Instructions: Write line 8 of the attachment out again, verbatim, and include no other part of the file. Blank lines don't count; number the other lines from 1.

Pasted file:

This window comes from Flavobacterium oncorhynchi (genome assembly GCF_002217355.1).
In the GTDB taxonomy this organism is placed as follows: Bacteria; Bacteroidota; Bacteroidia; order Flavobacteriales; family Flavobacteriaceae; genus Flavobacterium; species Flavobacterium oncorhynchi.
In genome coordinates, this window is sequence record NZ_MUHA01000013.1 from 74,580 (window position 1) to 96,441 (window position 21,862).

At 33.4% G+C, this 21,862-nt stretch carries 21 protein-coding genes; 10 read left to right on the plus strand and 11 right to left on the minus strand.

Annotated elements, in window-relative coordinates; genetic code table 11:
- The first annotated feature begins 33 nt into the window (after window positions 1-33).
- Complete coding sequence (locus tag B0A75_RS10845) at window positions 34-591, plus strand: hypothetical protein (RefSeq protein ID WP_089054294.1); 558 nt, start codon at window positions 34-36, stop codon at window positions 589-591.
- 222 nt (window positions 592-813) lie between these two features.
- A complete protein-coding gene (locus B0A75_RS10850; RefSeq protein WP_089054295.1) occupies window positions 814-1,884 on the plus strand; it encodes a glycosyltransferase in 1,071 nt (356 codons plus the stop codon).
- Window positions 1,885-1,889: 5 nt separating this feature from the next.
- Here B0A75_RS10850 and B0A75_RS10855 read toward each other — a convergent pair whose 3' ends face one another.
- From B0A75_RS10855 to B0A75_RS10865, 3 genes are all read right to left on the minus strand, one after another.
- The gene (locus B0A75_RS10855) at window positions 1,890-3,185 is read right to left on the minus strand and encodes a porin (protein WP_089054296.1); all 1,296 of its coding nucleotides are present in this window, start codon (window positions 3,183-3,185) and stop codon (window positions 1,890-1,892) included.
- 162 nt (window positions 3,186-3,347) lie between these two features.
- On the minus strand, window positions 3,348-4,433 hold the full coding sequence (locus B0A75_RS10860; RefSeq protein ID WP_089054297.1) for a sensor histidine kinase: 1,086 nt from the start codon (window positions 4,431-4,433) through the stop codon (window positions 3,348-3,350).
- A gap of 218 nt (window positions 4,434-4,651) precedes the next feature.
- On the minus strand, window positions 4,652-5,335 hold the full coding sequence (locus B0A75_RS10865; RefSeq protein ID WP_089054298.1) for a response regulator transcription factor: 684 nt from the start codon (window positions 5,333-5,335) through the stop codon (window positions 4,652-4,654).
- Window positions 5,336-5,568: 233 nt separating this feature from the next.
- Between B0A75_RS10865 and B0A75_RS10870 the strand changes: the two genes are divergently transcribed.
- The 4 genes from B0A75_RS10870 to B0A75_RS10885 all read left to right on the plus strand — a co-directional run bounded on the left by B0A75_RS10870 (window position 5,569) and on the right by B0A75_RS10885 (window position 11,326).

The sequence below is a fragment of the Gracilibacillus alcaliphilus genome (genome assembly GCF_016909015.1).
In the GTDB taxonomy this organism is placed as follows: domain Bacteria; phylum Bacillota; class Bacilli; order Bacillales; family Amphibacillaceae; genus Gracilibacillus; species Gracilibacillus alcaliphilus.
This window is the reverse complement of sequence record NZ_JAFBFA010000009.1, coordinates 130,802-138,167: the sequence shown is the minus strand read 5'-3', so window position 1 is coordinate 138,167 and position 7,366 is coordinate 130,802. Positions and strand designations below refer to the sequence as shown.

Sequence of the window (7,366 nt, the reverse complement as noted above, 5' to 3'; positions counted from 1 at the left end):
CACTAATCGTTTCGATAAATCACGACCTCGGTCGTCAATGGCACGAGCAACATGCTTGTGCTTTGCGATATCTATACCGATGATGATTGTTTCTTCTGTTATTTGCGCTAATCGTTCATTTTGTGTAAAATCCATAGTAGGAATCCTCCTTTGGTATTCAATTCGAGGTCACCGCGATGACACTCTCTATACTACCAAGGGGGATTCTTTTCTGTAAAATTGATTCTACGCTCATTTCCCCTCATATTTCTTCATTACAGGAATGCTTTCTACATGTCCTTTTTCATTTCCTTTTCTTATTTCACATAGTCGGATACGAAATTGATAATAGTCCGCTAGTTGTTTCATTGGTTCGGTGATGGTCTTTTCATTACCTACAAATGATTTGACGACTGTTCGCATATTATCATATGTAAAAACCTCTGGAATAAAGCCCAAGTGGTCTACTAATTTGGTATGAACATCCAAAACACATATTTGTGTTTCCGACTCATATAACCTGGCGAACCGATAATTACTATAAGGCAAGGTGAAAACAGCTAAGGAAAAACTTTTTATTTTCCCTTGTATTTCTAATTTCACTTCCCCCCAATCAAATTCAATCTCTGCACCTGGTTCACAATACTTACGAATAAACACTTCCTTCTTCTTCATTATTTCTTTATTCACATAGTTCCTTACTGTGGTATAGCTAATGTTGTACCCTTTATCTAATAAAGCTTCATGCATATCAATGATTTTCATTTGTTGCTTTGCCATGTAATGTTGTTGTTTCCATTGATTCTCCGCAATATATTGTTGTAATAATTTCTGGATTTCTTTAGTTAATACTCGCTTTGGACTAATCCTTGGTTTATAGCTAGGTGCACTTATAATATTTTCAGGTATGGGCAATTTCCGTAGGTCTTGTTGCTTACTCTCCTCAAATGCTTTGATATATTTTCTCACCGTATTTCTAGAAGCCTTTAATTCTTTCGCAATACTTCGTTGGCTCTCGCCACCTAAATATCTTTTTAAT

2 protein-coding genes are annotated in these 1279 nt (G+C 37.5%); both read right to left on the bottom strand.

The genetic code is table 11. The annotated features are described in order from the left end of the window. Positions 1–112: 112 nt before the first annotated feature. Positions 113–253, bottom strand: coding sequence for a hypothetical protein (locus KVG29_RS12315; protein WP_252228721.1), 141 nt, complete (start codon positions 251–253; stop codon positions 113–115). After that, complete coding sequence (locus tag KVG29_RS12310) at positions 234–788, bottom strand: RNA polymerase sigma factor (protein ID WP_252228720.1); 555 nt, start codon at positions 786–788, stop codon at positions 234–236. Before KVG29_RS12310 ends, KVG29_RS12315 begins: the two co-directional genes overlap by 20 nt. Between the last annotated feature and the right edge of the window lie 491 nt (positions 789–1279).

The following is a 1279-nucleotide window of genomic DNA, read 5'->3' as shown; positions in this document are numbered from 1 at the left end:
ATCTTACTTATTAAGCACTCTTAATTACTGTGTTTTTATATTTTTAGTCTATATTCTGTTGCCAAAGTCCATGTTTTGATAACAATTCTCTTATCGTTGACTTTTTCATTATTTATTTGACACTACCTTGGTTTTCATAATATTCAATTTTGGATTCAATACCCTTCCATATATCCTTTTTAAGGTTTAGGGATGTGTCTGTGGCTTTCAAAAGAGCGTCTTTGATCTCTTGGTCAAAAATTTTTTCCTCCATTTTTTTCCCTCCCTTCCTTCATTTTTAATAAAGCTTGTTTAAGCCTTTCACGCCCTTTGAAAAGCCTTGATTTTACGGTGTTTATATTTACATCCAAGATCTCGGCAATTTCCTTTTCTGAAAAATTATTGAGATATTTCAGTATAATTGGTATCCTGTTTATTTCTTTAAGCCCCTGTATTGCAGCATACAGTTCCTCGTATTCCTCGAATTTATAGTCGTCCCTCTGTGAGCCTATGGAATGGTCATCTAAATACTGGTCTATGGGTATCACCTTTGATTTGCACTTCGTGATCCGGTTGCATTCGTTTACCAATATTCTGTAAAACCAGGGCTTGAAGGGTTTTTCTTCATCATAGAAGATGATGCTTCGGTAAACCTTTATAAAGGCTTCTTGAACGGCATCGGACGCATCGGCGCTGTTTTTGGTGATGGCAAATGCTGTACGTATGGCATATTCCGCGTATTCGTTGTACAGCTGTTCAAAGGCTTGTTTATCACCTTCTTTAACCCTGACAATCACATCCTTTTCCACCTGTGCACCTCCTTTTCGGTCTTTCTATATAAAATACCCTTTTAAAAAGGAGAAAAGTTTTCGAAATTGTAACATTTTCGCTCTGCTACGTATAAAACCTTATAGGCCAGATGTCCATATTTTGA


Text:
- 222 nt (window positions 592-813) lie between these two features.